Abe Foxman’s long career fighting anti-Semitism makes him an important part of our museum community. Most recently, he played a key role in the development and launch of a recently announced partnership with the NYC Department of Education to bring 14,000 eighth and 10th graders from Williamsburg, Crown Heights and Borough Park to the museum as well as allowing all NYC public school students to bring up to three family members to the Museum for free.
In addition to exhibitions such as “Auschwitz. Not long ago. Not far away.” the museum’s work to educate about anti-Semitism includes a new lesson plan in our Meilman Virtual Classroom, which is widely available to teachers, along with our Holocaust Curriculum for free at holocaustcurriculum.nyc.
Public programming provides another avenue to focus on contemporary anti-Semitism. For example, we have presented programs on the events in Charlottesville and Pittsburgh. Last month, the museum served as the host for the kick-off event for the citywide “upstander” trainings led by JFREJ [Jews for Racial and Economic Justice] and a coalition of organizations, and the museum was also the site for two of these workshops.
How does your own background as the son of Holocaust survivors connect to your work at the museum? In what ways are you getting the “third generation” involved?
The involvement of 3Gs at the museum is increasing in various ways. The Museum’s Young Friends division hosts a variety of activities that provide social events as well as opportunities to connect with Holocaust survivors. Heritage Testimonies™ trains 3Gs and 2Gs to tell the histories of their relatives to the public. Several new initiatives are in the planning stages and will be announced in the coming months. The involvement of the third generation is crucial to the life of the museum.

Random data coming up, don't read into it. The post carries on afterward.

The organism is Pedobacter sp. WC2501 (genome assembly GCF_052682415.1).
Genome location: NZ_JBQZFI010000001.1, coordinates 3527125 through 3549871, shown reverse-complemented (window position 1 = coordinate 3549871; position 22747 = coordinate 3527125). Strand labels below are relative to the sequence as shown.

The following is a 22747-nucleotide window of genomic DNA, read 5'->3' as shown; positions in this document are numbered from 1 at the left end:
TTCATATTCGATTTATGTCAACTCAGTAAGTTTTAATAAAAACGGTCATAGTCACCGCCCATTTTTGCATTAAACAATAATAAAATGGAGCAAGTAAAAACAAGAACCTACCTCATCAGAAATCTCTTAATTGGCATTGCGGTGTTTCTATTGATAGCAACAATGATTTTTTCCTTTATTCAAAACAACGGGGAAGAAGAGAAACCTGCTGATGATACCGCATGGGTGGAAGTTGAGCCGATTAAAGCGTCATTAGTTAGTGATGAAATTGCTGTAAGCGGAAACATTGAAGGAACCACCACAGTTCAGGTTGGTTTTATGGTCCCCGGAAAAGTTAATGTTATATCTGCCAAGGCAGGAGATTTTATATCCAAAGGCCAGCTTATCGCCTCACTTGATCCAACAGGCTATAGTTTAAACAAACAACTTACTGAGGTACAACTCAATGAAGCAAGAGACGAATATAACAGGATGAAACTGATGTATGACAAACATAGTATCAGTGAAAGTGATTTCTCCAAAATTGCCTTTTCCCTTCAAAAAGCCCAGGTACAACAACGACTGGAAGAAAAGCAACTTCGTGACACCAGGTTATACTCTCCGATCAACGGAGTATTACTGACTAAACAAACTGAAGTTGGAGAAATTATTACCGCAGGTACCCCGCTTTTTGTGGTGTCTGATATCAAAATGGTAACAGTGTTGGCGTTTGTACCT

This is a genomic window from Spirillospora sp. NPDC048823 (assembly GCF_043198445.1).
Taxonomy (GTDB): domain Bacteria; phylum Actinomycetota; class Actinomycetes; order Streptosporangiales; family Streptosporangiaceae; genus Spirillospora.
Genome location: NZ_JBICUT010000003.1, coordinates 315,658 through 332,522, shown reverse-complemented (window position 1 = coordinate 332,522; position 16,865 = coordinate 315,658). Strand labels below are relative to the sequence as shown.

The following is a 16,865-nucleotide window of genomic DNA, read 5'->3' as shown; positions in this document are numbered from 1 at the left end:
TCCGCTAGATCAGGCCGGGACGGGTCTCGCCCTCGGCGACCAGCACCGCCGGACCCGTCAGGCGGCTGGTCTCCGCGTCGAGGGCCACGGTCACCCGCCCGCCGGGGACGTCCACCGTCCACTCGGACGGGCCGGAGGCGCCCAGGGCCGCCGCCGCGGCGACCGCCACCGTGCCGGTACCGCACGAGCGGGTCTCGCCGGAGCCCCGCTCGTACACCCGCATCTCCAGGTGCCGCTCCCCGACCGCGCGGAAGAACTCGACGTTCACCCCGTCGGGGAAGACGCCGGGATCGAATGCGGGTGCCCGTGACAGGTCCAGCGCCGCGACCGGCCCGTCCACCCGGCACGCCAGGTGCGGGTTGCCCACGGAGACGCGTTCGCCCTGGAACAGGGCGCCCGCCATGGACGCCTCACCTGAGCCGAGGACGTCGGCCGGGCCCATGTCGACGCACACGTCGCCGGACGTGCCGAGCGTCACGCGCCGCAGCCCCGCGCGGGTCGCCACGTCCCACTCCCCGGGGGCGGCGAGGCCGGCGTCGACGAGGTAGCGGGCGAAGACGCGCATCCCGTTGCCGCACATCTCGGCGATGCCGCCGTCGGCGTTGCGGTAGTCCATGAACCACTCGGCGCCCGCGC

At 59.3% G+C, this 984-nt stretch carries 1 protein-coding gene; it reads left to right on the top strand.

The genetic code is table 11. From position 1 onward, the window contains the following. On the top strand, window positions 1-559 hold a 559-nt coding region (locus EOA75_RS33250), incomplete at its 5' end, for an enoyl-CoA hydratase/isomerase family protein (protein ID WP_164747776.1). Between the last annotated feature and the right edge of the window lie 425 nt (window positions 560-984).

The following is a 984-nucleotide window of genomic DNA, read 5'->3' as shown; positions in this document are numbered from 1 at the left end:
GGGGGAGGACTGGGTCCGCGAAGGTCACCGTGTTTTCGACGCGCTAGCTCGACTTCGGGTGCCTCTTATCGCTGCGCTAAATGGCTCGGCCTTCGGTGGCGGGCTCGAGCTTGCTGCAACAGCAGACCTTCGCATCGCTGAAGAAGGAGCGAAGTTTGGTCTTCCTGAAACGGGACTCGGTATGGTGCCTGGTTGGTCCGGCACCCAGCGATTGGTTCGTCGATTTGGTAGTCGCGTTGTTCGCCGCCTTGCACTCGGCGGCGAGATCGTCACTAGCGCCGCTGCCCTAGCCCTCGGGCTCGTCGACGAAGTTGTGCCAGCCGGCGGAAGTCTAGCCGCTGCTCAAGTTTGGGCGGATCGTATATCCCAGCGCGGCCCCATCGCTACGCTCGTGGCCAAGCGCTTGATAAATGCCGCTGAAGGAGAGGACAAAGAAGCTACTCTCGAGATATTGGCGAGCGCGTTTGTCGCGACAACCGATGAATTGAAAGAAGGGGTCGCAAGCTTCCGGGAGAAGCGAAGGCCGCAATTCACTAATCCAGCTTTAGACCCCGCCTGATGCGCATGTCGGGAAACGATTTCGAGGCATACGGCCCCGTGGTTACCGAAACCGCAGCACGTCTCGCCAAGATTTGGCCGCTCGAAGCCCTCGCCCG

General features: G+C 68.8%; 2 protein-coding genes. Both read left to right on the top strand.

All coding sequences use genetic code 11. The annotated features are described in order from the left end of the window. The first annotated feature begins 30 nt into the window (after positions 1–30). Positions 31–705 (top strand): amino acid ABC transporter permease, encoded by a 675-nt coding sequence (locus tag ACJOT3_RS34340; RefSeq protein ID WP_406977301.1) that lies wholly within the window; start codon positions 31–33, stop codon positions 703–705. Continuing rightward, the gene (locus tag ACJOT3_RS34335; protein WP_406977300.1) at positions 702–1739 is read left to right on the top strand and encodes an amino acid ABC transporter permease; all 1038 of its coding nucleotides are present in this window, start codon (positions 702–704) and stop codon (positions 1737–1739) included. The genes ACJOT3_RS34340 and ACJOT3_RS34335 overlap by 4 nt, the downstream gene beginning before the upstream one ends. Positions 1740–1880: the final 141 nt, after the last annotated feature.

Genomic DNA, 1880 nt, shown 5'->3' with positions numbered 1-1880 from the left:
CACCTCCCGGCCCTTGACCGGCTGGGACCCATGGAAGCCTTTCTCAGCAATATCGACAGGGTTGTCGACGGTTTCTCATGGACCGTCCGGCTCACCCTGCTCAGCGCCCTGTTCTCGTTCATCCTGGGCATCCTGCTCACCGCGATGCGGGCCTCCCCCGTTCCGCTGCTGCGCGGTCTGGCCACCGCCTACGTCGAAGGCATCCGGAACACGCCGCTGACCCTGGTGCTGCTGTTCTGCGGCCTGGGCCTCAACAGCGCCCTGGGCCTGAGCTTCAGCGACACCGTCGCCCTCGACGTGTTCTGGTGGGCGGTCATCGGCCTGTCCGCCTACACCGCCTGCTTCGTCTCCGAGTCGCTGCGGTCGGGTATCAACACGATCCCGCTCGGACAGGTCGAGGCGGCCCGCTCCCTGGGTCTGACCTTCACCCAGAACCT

How does the Folksbiene fit into your plans?
The National Yiddish Theatre Folksbiene is a national treasure and we’re thrilled that the museum is its home base. [The Yiddish production of “Fiddler on the Roof” premiered at the museum last year before moving to Off Broadway.] NYTF’s award-winning presentations from the rich cultural heritage of Yiddish theater and its innovative connections to the world of today make it the perfect partner for the museum.
Is there a recent book on the Holocaust that particularly informs your views?
Two books about the Holocaust are particularly important to me and to the museum’s work. The first is “Man’s Search for Meaning” by Viktor Frankl, which inspired the creation of the Auschwitz exhibition. The second is “Henny and Her Boat” by Howard Veisz, which details the remarkable story of a boat in the museum’s collection and how it was used to rescue hundreds of Danish Jews in 1943.
The museum is also engaged in ongoing support for the newest writings about the Holocaust. This January we hosted a book launch event for “Mengele: Unmasking the Angel of Death” by David Marwell, a former director of the museum (see story on page 14), and in March we are hosting another book launch for the memoir “Franci’s War” by Helen Epstein.